The costs of this application appear to be not less than £80,000/£90,000. Taking the lower amount sought by Mr Howard, the costs exceed the amount being sought. This cannot be a proportionate use of the parties’ resources. Further, however, even if I take the wife’s maintenance pending suit budget as put forward by her, making the difference in the parties’ positions £190,000, can it be proportionate to have spent nearly 50% of that sum on legal costs? In my judgment, in the circumstances of this case, the answer is clearly that it cannot.
Looking at the position more generally, costs in litigated financial remedy proceedings involving large wealth are too often disproportionate; disproportionate in the amount spent on legal costs and disproportionate in the court resources allocated to them. This has been expressed forcefully in a number of reported cases. To state the obvious, the overriding objective puts proportionality at the centre of litigation. Courts, in the past, might have been more willing to provide an opportunity for parties to have interim issues addressed. The climate has changed. Courts are more aware of and more focussed on the need to protect their own resources and on the need to seek to ensure that legal costs are not disproportionate.
Turning now to other aspects of the wife’s application: first, in my judgment the wife’s budget, even her maintenance pending suit budget, includes a significant element of forensic exaggeration. I am satisfied, on a broad assessment for the purposes of this interim hearing, that the annual sum sought by the wife of £392,000 very substantially exceeds the marital standard of living. That standard is not necessarily a ceiling but, in my view, there would need to be some specific, powerful, justification for that standard being exceeded on an interim basis. No such reason exists in this case.
Secondly, is there in this case, again on a broad assessment, a need which manifestly requires the court’s intervention? In my judgment, the court’s intervention is neither required nor justified in this case. On any view, with maintenance being paid as proposed by the husband, the wife will have available to her resources which will enable her to meet her income needs. She will have available to her, from her own resources, such sum which she might choose additionally to spend on meeting her and the children’s living expenses between now and the final hearing. To put it another way, the sum which the husband is paying is reasonable because it is sufficient to enable the wife to meet her reasonable income needs for herself and the children over the course of the next twelve months.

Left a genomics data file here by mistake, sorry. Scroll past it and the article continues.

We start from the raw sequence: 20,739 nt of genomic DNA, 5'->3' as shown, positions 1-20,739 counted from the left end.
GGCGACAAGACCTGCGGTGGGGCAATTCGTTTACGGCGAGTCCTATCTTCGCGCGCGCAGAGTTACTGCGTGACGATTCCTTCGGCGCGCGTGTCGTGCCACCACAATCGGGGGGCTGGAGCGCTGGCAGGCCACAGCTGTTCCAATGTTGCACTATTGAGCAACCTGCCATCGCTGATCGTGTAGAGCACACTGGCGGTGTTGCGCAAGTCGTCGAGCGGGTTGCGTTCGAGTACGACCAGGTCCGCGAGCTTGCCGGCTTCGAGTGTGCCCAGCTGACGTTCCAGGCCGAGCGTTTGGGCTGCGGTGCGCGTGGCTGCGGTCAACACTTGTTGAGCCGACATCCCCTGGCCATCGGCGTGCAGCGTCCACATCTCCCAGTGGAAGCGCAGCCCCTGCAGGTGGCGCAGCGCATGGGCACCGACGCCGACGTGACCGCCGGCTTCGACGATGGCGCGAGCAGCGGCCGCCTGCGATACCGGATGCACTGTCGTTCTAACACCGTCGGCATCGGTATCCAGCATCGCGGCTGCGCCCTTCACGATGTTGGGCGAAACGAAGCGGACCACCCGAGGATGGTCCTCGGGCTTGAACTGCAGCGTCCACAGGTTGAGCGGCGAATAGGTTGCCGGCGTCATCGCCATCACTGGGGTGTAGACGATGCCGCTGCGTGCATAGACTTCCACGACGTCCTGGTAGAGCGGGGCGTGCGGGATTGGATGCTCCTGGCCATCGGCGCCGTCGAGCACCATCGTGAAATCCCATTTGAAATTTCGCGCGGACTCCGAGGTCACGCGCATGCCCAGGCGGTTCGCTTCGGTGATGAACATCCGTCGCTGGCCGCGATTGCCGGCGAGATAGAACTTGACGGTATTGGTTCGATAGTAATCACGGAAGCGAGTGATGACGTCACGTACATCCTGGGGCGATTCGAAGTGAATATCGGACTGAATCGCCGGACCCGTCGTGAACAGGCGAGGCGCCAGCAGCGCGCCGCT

At the final hearing, if the case has not been resolved by agreement before then, the court would be in a position to determine, after a more detailed consideration, the wife’s income needs. The purpose of an interim hearing is simply to ensure that one party has sufficient resources to meet their interim needs and to meet them in a way which does not prejudice their longer term position or place them at a significant disadvantage, for example if the wealthier party was seeking to erode the resources located in this jurisdiction when enforcement might be an issue. The wife in the present case is neither prejudiced nor disadvantaged if she chooses to use part of her resources to meet her reasonable interim income needs. I would anticipate that the final award would be calculated by reference to her actual resources unless the husband can deploy an add-back or reattribution argument.
I propose, therefore, to make an order in the sum proposed by the husband. In my judgment this is a reasonable sum by way of maintenance pending suit. It might not be the sum which I would have awarded if, for example, no substantive payment was being made, but it is certainly within the bracket of reasonableness for the purposes of s.22 of the Matrimonial Causes Act 1973. In coming to this conclusion, I do not consider that I should either err on the side of generosity or parsimony; I should simply determine what sum it is reasonable for the wife to receive to enable her to meet her interim income needs from the resources available to her.